b) The new basis of determining the contractual cash flows is economically equivalent to the previous basis.

Similar reliefs are proposed for impact on lease arrangements and insurance contracts arising from IBOR reform.

Entities will need to amend their hedge documentation to reflect any modifications arising from IBOR reform. Also, entities would be required to disclose how they are managing the transition and the risks arising from this transition.


Global transition initiatives

Regulators have urged entities to take action to ensure a smooth and orderly transition away from IBORs at the end of 2021. There has been a heightened focus on conduct risk mitigation by global regulators in relation to transition from IBOR. 

Working groups made up of regulators, central banks and industry experts, have identified alternative RFRs for key currencies to use as a replacement for IBORs. Listed below are some alternative RFRs for key currencies: RFRs and IBORs work in different ways. For example, SOFR is calculated using actual transactions and is a broad measure of cost of borrowing overnight that is collateralized by treasury securities, whereas LIBOR is set by a panel of banks submitting their estimates of what they think their borrowing costs are.

Many regulators, including the Securities and Exchange Commission, Financial Reporting Council, Prudential Regulation Authority, European Central Bank, Swiss National Bank, The Association of Banks in Singapore and the Bank of Japan have issued key questionnaires, checklists and conduct recommendations for adequate governance during the transition process, as well as clear communication strategies and robust management of conflicts of interest.


Next steps for impacted entities

Entities need to establish a transition plan under the supervision of their Board of Directors and execute planned work steps over a dedicated timeframe, providing internal and external feedback on progress.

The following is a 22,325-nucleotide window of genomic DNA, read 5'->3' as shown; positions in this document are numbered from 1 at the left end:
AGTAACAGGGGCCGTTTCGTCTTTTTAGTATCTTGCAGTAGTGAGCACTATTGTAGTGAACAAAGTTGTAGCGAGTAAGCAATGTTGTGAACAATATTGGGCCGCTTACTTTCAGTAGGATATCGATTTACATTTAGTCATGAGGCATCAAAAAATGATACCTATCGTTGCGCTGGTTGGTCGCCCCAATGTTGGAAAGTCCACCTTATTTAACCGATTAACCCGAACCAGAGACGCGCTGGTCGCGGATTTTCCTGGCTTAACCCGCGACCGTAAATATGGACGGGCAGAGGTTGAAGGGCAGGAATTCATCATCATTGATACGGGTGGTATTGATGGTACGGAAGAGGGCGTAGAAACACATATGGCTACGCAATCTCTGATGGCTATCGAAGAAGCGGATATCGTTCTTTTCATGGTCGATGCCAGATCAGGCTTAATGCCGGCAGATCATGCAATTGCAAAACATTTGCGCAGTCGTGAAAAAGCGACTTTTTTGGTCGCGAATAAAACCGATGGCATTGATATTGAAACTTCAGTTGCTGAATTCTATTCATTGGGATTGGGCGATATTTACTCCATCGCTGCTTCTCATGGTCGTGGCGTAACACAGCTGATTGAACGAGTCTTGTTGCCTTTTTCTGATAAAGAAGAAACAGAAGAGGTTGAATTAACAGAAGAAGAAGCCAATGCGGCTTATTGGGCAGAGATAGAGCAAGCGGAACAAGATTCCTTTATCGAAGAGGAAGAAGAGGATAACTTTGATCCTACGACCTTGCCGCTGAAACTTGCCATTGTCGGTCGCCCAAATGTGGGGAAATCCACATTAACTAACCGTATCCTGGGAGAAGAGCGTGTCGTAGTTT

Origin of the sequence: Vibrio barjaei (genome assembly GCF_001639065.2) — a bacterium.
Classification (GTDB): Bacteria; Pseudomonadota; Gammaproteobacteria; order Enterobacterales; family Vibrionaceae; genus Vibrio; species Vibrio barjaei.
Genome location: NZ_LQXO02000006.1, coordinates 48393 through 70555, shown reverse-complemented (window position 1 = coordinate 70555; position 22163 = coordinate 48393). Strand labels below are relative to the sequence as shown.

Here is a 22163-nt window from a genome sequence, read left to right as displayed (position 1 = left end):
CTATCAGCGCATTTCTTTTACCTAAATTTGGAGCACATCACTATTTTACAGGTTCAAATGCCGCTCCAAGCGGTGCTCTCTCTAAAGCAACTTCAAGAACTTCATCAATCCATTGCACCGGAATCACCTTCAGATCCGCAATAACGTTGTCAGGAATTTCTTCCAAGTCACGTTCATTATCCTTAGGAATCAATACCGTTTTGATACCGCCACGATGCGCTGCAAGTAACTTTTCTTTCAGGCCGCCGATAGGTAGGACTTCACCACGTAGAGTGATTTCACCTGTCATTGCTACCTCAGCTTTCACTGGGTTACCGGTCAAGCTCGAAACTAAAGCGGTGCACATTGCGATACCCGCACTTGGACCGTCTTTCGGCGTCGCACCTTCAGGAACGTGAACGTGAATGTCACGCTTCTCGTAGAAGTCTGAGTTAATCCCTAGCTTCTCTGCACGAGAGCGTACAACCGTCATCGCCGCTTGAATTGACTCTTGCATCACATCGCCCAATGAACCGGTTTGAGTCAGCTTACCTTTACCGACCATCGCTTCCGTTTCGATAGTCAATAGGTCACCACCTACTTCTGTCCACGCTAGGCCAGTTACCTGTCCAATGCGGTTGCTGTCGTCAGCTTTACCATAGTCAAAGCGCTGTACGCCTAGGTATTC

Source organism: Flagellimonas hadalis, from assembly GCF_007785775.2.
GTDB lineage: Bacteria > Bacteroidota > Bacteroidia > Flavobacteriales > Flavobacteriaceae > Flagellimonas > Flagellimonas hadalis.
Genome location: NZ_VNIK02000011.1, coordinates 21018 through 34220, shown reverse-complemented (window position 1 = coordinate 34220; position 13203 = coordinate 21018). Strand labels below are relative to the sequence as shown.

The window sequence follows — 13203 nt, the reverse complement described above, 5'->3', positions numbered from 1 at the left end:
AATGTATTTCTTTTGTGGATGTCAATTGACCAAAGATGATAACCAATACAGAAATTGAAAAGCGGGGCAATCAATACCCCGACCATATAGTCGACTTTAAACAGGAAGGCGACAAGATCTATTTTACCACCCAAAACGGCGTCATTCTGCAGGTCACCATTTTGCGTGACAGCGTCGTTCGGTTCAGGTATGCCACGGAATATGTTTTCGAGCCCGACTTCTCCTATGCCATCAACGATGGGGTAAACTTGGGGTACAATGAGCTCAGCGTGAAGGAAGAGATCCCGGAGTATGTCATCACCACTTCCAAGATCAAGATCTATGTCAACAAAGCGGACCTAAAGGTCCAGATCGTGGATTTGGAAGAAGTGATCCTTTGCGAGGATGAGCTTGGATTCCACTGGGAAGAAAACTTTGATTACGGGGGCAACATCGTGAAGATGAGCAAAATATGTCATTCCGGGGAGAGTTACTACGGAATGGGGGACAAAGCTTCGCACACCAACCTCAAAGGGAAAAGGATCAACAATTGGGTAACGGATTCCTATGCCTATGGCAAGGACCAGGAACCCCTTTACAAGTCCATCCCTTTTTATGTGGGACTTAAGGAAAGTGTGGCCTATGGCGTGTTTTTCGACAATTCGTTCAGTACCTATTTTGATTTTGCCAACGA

The key activities and work streams to consider when setting out the roadmap include:

Transition program and governance

  • Structure the team and build a transition program.
  • Identify the risks arising from transition and develop relevant mitigation plans.
  • Arrange staff trainings and implement an internal communications strategy.

Initial assessment and strategic direction

  • Perform an initial assessment of the potential impact of the IBOR reform on the business.
  • Establish a strategy and target for reducing IBOR exposure.
  • Perform an impact assessment for accounting and tax exposures, operating model challenges and legal impacts by applying different transition scenarios.

Risk management

  • Analyze contractual language and affected counterparties.
  • Assess and document legal impacts (e.g. changes to fallback provisions, implications for non-standard contracts).
  • Amend regulatory reporting requirements.
  • Identify instruments that might be affected by accounting and tax issues and address the reporting requirements.

Operational readiness

  • Update key processes, systems and controls associated with reform.
  • Redesign or discontinue existing products due to reform.
  • Deliver training on reform and establish a process for employees to escalate issues arising during transition.

Customer communications

  • Ensure customers understand the risks or outcomes they might face from transition.
  • Review feedback from clients and other stakeholders and any disagreements/litigations that might need to be addressed.

Execution and monitoring

  • Roll out a transition program and discontinue legacy IBOR processes, systems and technology.
  • Post go-live, governance and control framework need to ensure quality of input data, transparency of methodology and clear communication to stakeholders.
  • Ongoing monitoring of IBOR reform and archival of transition implementation documentation.

Although the transition from IBOR is not expected before end-2021, the reform will have a major impact on financial products already being offered and the risk management approaches adopted by financial institutions and corporates. As there may be many uncertainties associated with the transition, entities will have to move forward within a transition scenario scripted to minimize the downside risks and manage the operational challenges without triggering a crisis. As put by William C. Dudley, former President and CEO of the Federal Reserve Bank of New York: “The impact of a disorderly transition would be huge. Therefore, a half-hearted effort or a failure to act would be inexcusable, especially after all we have learned from the experience of the financial crisis. Moving this core piece of the global financial system to a firm and durable foundation is essential and worth the cost”.


by Syed Samar Abbas, Director, Audit & Assurance, Deloitte Middle East